[Katie, undercover as lab tech Caitlin, has been invited to a Burns Night supper]
The invitation had stipulated evening dress. She had fretted about what to wear in her persona as Caitlin and in the end she had consulted Julia at the detective agency. She had drawn the line at wearing a jumpsuit, which was what Julia had said was “very on-trend”. They had compromised and Katie was wearing chiffon trousers in petrol blue, with a satin stripe down the side and a halter-neck top to match. Julia had rushed them to her by special delivery, along with a pair of what were apparently called sock boots – who knew? They turned out to be a kind of ankle boot with very high spike heels in glittery
green. Not for the first time Katie thought, My own mother wouldn’t recognize me, as she examined herself in the mirror.
She had been relieved to see that everyone else was also dressed up to the nines. Tarquin was looking terrific in Scottish evening dress: a kilt and sporran, a black evening jacket and black bow-tie, and knee socks with well-polished black brogues.
comments: Regular readers of Clothes in Books will know that Chrissie Poulson is a good friend of mine – we originally met online and bonded over a shared love of crime fiction, but also over my love for her books. So while this is an honest and objective post on her new one – well, it’s hardly surprising that I loved it, as I have all her books.
This is the third in her latest series featuring medical researcher Katie Flanagan: Deep Water and Cold, Cold Heart both featured on the blog. And the books are just getting better - Katie’s adventures on the Antarctic Research Station were totally compelling, and I described Cold, Cold Heart as ‘beautifully structured, eerie and atmospheric, but also funny and very convincing’. And now this one has an equally good setup, and is a triumph.
Katie is back from the Antarctic and at a loose end, so agrees to go undercover in a scientific research lab in Devon. One of the top investors, recurring character Lyle Lustrum, is worried there is something funny going on. The scientists are looking at viruses, at malaria, at disastrous possibilities of cross-species transgenics. There are mosquitos (safe and infected) supposedly safely stored. There is a high turnover of staff: what is wrong at Debussy Point?
As before I am astonished and impressed at the depth of Chrissie’s research – it’s not pushed in your face, but used exactly and carefully to move the plot along.
The book is a fantastic combination of traditional crime story tropes – the island cut off, the closed group of people - and the impressive scientific content. Let me count the ways I loved it: there is impersonation and re-invention as Katie pretends to be a different kind of employee (a feature I always LOVE in any book – see some examples on the blog here and here).
As Katie she wouldn’t have been up for [karaoke], but as Caitlin she absolutely was. Caitlin was more fun-loving and extrovert than Katie. Caitlin might even join the poker school! What to wear? She looked through her clothes [which are part of her re-invention, chosen for her new character] and selected a hot-pink silk shirt topped by a denim jacket.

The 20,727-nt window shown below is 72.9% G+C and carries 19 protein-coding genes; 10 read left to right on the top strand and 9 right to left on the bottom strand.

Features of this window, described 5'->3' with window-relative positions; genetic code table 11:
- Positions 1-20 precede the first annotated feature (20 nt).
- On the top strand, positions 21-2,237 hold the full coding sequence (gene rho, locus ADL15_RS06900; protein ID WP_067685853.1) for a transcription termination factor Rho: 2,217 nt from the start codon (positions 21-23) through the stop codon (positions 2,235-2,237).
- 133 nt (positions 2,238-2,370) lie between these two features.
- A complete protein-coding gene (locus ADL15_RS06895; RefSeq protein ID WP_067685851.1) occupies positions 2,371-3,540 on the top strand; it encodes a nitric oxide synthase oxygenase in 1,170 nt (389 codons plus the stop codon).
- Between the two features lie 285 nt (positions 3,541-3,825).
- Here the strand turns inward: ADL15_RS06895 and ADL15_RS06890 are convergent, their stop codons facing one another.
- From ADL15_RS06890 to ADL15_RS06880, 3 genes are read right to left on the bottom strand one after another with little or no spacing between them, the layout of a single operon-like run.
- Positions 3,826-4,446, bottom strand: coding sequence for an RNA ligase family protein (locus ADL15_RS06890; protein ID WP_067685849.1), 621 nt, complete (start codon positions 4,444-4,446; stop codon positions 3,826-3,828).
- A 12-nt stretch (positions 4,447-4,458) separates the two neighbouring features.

There are definite nods to the Queen, Agatha Christie: the island off the coast is a key one. Here it is north Devon rather than south, but the echoes of And Then There Were None, and Evil Under the Sun, and the real-life Burgh Island are all there.
We glimpse the murderer’s thoughts now and again (Chrissie says it is a nod to Christie’s Towards Zero) and that was tremendously creepy. The atmosphere generally was very well done – she is always good on group dynamics, the good, the bad and the amusing.
I will say that the descriptions of the insects were just about on the right side of what I was willing to read: for those more squeamish than I, avoid pp 115-116 where one of the researchers feeds the mosquitoes with his own blood… But the insects do not dominate!
And overall this was a great way of doing GA style and entertainment with modern ideas.
In addition, Chrissie has a scene at the Ritz cocktail bar in London, which very alert readers may remember was something I (generously and selflessly) helped her research – thank goodness she didn’t ask me to help out with the insect scenes.
And she has always had great clothes in her books, but I like to think that knowing me has made her even more attentive to the details…
Katie’s evening clothes sounded very much like the brand Meandem, who do lovely things - I feel Katie’s outfit was a cross between the two above, colour of one, style of the other.
Agatha Christie’s ‘island’ stories featured in a blogpost I did on the best and worst Christie holidays to sign up for. And for more from and about Chrissie, including our cross-blogging adventures, click on the label below.